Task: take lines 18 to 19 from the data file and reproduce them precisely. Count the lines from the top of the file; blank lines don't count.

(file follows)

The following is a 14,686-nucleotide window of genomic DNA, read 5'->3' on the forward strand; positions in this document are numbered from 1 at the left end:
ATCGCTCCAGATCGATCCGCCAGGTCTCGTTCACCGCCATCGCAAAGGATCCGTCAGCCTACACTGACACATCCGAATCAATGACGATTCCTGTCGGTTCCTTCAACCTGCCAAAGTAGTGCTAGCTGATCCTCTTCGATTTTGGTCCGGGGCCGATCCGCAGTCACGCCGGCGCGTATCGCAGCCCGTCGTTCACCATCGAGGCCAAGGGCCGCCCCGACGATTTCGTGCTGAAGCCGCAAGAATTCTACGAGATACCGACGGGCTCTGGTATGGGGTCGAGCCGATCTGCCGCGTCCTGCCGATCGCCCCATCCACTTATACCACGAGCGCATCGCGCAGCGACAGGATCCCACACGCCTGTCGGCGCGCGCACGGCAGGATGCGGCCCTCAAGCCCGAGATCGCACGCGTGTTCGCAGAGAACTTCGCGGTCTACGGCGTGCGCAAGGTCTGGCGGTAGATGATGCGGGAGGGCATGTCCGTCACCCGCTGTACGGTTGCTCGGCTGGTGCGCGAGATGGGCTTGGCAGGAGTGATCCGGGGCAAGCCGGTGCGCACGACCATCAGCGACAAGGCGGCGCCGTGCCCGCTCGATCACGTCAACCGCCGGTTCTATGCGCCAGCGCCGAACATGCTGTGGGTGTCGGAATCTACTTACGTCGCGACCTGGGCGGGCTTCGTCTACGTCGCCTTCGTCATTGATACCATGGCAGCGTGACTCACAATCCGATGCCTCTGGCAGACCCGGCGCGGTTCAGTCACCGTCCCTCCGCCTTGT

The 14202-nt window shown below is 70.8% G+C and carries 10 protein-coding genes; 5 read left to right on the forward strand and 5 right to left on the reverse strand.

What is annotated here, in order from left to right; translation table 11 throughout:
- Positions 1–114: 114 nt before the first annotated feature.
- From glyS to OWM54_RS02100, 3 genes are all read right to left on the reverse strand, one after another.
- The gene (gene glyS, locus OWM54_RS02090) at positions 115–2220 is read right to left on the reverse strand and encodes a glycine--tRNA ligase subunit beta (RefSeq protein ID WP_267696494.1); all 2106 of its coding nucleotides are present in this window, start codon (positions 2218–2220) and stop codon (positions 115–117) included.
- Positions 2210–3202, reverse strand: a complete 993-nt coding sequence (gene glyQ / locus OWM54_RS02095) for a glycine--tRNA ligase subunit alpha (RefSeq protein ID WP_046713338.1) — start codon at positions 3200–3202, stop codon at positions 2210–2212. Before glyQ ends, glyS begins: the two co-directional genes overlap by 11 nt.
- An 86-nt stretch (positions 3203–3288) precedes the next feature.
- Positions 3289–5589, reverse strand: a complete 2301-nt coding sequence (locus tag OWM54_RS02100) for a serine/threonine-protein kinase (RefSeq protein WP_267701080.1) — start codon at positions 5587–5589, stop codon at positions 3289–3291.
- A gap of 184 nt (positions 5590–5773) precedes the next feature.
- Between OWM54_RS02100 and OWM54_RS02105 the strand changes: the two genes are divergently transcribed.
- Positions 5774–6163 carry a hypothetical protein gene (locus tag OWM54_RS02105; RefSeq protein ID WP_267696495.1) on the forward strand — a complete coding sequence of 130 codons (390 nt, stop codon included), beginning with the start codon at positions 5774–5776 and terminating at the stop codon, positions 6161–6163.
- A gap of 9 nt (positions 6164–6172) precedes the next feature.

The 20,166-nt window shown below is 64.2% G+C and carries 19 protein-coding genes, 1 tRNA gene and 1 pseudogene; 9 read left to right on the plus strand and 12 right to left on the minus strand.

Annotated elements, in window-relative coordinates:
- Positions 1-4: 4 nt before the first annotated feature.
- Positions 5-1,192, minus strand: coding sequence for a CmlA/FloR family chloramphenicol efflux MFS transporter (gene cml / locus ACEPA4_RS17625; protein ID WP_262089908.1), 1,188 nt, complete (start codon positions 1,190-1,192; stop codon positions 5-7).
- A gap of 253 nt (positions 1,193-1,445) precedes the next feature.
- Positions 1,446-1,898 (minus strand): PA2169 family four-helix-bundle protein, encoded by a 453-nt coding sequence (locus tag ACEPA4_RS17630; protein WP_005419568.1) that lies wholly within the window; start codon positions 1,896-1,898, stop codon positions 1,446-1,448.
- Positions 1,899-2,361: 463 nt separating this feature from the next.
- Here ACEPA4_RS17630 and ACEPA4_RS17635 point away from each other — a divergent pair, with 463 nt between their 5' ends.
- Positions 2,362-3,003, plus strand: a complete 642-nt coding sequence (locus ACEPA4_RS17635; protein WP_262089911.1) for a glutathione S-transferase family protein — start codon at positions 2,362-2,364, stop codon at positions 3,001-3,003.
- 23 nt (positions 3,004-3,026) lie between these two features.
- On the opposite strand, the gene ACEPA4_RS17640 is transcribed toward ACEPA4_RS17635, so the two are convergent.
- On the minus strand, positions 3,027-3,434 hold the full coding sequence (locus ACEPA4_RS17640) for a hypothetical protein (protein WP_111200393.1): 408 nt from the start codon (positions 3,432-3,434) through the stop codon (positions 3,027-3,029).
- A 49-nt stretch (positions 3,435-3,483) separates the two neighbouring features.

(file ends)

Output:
- Positions 5-1,192, minus strand: coding sequence for a CmlA/FloR family chloramphenicol efflux MFS transporter (gene cml / locus ACEPA4_RS17625; protein ID WP_262089908.1), 1,188 nt, complete (start codon positions 1,190-1,192; stop codon positions 5-7).
- A gap of 253 nt (positions 1,193-1,445) precedes the next feature.